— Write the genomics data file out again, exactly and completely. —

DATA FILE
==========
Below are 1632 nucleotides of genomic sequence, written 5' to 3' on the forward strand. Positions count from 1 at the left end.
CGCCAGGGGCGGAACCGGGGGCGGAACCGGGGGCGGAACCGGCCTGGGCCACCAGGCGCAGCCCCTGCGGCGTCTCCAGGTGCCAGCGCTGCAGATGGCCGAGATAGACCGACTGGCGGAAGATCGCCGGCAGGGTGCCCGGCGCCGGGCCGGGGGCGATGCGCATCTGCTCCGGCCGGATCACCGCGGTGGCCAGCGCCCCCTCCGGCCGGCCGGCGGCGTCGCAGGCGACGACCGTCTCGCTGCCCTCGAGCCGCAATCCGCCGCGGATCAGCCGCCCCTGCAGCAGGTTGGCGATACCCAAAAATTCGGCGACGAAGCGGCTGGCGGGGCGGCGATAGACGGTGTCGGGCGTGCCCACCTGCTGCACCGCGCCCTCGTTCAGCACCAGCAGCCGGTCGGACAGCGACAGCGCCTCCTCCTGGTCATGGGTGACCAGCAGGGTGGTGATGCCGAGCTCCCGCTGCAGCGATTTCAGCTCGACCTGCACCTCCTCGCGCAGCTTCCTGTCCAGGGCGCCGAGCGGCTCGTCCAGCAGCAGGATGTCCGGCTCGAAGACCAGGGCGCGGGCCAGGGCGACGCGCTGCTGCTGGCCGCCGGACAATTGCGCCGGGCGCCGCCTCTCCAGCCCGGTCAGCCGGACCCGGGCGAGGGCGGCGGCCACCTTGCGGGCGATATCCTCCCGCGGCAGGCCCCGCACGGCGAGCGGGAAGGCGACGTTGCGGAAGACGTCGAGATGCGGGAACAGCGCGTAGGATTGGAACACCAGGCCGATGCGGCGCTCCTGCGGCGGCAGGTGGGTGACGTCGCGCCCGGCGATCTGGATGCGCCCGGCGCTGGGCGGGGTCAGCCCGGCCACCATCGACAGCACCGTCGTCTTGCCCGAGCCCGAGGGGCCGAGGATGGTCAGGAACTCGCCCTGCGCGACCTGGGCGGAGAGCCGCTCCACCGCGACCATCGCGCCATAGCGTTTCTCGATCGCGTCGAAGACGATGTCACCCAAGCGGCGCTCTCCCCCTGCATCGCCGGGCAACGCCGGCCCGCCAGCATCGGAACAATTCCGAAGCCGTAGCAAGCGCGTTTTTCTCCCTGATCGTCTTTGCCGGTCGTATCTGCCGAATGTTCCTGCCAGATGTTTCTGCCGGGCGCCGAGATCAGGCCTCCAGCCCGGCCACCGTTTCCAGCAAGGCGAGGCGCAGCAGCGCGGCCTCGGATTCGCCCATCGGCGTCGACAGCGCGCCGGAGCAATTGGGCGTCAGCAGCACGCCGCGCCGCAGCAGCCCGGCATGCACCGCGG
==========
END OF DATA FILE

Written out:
Below are 1632 nucleotides of genomic sequence, written 5' to 3' on the forward strand. Positions count from 1 at the left end.
CGCCAGGGGCGGAACCGGGGGCGGAACCGGGGGCGGAACCGGCCTGGGCCACCAGGCGCAGCCCCTGCGGCGTCTCCAGGTGCCAGCGCTGCAGATGGCCGAGATAGACCGACTGGCGGAAGATCGCCGGCAGGGTGCCCGGCGCCGGGCCGGGGGCGATGCGCATCTGCTCCGGCCGGATCACCGCGGTGGCCAGCGCCCCCTCCGGCCGGCCGGCGGCGTCGCAGGCGACGACCGTCTCGCTGCCCTCGAGCCGCAATCCGCCGCGGATCAGCCGCCCCTGCAGCAGGTTGGCGATACCCAAAAATTCGGCGACGAAGCGGCTGGCGGGGCGGCGATAGACGGTGTCGGGCGTGCCCACCTGCTGCACCGCGCCCTCGTTCAGCACCAGCAGCCGGTCGGACAGCGACAGCGCCTCCTCCTGGTCATGGGTGACCAGCAGGGTGGTGATGCCGAGCTCCCGCTGCAGCGATTTCAGCTCGACCTGCACCTCCTCGCGCAGCTTCCTGTCCAGGGCGCCGAGCGGCTCGTCCAGCAGCAGGATGTCCGGCTCGAAGACCAGGGCGCGGGCCAGGGCGACGCGCTGCTGCTGGCCGCCGGACAATTGCGCCGGGCGCCGCCTCTCCAGCCCGGTCAGCCGGACCCGGGCGAGGGCGGCGGCCACCTTGCGGGCGATATCCTCCCGCGGCAGGCCCCGCACGGCGAGCGGGAAGGCGACGTTGCGGAAGACGTCGAGATGCGGGAACAGCGCGTAGGATTGGAACACCAGGCCGATGCGGCGCTCCTGCGGCGGCAGGTGGGTGACGTCGCGCCCGGCGATCTGGATGCGCCCGGCGCTGGGCGGGGTCAGCCCGGCCACCATCGACAGCACCGTCGTCTTGCCCGAGCCCGAGGGGCCGAGGATGGTCAGGAACTCGCCCTGCGCGACCTGGGCGGAGAGCCGCTCCACCGCGACCATCGCGCCATAGCGTTTCTCGATCGCGTCGAAGACGATGTCACCCAAGCGGCGCTCTCCCCCTGCATCGCCGGGCAACGCCGGCCCGCCAGCATCGGAACAATTCCGAAGCCGTAGCAAGCGCGTTTTTCTCCCTGATCGTCTTTGCCGGTCGTATCTGCCGAATGTTCCTGCCAGATGTTTCTGCCGGGCGCCGAGATCAGGCCTCCAGCCCGGCCACCGTTTCCAGCAAGGCGAGGCGCAGCAGCGCGGCCTCGGATTCGCCCATCGGCGTCGACAGCGCGCCGGAGCAATTGGGCGTCAGCAGCACGCCGCGCCGCAGCAGCCCGGCATGCACCGCGG